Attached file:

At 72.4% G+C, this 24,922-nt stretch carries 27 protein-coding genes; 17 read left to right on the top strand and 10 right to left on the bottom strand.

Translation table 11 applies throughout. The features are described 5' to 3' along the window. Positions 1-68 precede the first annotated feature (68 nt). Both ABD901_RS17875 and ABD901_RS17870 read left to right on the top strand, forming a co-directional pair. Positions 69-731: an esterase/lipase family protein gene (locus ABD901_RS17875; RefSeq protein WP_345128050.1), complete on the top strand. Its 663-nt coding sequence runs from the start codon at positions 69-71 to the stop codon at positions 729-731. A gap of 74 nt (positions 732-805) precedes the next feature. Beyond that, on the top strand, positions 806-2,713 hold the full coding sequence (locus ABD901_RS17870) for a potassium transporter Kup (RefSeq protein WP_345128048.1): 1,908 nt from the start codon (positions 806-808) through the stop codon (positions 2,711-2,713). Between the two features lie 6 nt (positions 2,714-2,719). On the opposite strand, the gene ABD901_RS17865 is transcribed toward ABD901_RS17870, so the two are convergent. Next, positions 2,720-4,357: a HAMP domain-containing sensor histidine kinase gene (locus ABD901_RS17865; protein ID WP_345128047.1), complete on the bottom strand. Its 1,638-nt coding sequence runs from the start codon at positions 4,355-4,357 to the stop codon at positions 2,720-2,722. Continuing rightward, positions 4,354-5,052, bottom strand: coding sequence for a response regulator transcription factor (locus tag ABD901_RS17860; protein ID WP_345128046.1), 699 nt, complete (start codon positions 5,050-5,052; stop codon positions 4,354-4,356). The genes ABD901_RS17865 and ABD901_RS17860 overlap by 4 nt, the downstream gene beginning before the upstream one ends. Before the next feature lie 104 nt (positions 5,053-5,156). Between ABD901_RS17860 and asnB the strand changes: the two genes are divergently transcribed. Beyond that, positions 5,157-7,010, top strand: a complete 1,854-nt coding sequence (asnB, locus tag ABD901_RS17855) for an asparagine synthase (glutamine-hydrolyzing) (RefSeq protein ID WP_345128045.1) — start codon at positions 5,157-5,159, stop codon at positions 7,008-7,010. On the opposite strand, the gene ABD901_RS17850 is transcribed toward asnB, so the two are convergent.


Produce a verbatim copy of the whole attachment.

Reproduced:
At 72.4% G+C, this 24,922-nt stretch carries 27 protein-coding genes; 17 read left to right on the top strand and 10 right to left on the bottom strand.

Translation table 11 applies throughout. The features are described 5' to 3' along the window. Positions 1-68 precede the first annotated feature (68 nt). Both ABD901_RS17875 and ABD901_RS17870 read left to right on the top strand, forming a co-directional pair. Positions 69-731: an esterase/lipase family protein gene (locus ABD901_RS17875; RefSeq protein WP_345128050.1), complete on the top strand. Its 663-nt coding sequence runs from the start codon at positions 69-71 to the stop codon at positions 729-731. A gap of 74 nt (positions 732-805) precedes the next feature. Beyond that, on the top strand, positions 806-2,713 hold the full coding sequence (locus ABD901_RS17870) for a potassium transporter Kup (RefSeq protein WP_345128048.1): 1,908 nt from the start codon (positions 806-808) through the stop codon (positions 2,711-2,713). Between the two features lie 6 nt (positions 2,714-2,719). On the opposite strand, the gene ABD901_RS17865 is transcribed toward ABD901_RS17870, so the two are convergent. Next, positions 2,720-4,357: a HAMP domain-containing sensor histidine kinase gene (locus ABD901_RS17865; protein ID WP_345128047.1), complete on the bottom strand. Its 1,638-nt coding sequence runs from the start codon at positions 4,355-4,357 to the stop codon at positions 2,720-2,722. Continuing rightward, positions 4,354-5,052, bottom strand: coding sequence for a response regulator transcription factor (locus tag ABD901_RS17860; protein ID WP_345128046.1), 699 nt, complete (start codon positions 5,050-5,052; stop codon positions 4,354-4,356). The genes ABD901_RS17865 and ABD901_RS17860 overlap by 4 nt, the downstream gene beginning before the upstream one ends. Before the next feature lie 104 nt (positions 5,053-5,156). Between ABD901_RS17860 and asnB the strand changes: the two genes are divergently transcribed. Beyond that, positions 5,157-7,010, top strand: a complete 1,854-nt coding sequence (asnB, locus tag ABD901_RS17855) for an asparagine synthase (glutamine-hydrolyzing) (RefSeq protein ID WP_345128045.1) — start codon at positions 5,157-5,159, stop codon at positions 7,008-7,010. On the opposite strand, the gene ABD901_RS17850 is transcribed toward asnB, so the two are convergent.